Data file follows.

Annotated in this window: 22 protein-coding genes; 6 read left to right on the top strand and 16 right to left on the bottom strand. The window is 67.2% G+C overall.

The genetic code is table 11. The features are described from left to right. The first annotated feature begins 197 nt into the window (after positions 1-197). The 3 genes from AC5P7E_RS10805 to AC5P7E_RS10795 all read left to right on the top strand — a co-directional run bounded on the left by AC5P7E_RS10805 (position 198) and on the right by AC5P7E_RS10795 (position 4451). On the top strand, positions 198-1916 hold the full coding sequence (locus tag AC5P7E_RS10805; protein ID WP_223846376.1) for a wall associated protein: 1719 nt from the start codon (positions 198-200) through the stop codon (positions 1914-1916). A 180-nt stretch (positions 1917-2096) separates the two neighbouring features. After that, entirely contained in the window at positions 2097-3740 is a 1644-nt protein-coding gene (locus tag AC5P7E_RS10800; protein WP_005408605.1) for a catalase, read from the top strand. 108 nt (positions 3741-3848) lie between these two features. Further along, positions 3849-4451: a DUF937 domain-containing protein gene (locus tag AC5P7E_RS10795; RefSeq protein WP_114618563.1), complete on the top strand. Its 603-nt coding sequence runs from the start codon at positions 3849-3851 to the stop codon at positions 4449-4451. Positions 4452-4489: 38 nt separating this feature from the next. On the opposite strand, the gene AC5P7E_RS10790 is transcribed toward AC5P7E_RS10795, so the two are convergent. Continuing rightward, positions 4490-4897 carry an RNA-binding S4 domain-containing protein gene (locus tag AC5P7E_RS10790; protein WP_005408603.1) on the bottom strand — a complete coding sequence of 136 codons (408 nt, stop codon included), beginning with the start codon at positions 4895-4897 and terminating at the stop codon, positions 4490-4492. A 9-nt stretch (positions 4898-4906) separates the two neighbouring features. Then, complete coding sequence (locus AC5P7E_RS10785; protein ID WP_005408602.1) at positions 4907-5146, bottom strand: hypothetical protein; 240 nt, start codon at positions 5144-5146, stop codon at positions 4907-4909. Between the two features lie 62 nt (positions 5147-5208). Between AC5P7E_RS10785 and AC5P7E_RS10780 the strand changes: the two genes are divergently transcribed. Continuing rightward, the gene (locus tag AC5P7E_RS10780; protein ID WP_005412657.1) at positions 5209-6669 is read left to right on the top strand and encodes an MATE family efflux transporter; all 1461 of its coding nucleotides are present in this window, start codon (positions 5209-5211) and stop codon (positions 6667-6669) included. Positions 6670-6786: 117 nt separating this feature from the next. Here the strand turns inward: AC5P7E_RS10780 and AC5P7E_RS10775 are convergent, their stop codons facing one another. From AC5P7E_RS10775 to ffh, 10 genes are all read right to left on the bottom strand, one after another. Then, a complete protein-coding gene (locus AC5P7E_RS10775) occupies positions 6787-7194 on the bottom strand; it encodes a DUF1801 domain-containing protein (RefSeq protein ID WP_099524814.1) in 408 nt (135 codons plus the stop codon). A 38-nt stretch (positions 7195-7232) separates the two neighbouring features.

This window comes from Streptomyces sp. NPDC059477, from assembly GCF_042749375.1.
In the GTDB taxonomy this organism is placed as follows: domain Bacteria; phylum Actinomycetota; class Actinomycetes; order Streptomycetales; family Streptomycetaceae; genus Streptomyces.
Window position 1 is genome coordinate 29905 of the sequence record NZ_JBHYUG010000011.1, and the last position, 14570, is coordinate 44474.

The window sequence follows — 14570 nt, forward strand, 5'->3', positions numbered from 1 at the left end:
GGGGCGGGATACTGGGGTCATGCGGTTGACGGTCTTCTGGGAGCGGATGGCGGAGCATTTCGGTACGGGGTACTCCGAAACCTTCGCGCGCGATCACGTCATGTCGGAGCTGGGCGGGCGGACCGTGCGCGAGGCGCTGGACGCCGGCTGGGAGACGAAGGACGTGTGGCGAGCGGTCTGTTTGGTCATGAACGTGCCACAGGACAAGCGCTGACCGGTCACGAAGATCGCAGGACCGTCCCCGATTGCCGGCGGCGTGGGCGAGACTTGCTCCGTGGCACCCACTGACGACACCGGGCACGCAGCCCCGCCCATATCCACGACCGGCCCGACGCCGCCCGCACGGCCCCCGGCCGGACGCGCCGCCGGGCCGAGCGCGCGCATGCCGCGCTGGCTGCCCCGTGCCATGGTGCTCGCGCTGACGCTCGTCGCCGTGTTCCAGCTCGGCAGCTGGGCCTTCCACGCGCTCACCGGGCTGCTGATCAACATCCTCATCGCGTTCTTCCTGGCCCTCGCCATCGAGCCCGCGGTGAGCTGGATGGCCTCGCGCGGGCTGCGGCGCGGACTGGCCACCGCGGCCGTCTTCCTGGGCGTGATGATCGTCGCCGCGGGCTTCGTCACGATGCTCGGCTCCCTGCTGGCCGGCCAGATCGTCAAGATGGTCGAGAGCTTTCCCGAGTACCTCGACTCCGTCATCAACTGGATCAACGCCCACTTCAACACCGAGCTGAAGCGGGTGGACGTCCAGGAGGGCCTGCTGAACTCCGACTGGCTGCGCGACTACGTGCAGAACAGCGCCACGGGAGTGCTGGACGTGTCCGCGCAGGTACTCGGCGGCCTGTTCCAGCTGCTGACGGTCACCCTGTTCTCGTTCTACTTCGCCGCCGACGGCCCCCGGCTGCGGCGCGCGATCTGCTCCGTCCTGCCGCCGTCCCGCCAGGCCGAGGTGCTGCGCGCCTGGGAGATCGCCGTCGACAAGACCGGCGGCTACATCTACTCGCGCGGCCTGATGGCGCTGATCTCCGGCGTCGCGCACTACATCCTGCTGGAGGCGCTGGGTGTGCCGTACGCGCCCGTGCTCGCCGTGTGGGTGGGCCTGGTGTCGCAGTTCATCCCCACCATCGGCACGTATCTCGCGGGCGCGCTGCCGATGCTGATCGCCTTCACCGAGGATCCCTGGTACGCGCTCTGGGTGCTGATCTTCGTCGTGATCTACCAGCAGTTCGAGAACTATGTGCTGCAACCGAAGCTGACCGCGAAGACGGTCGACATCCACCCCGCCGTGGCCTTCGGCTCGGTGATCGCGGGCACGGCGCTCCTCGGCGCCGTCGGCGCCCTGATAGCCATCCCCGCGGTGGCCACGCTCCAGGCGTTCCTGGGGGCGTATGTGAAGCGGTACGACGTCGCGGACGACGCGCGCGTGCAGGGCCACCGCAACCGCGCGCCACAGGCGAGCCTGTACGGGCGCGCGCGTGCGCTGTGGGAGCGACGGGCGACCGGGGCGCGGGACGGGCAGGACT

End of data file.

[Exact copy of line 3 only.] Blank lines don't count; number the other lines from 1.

This window comes from Streptomyces sp. NPDC059477, from assembly GCF_042749375.1.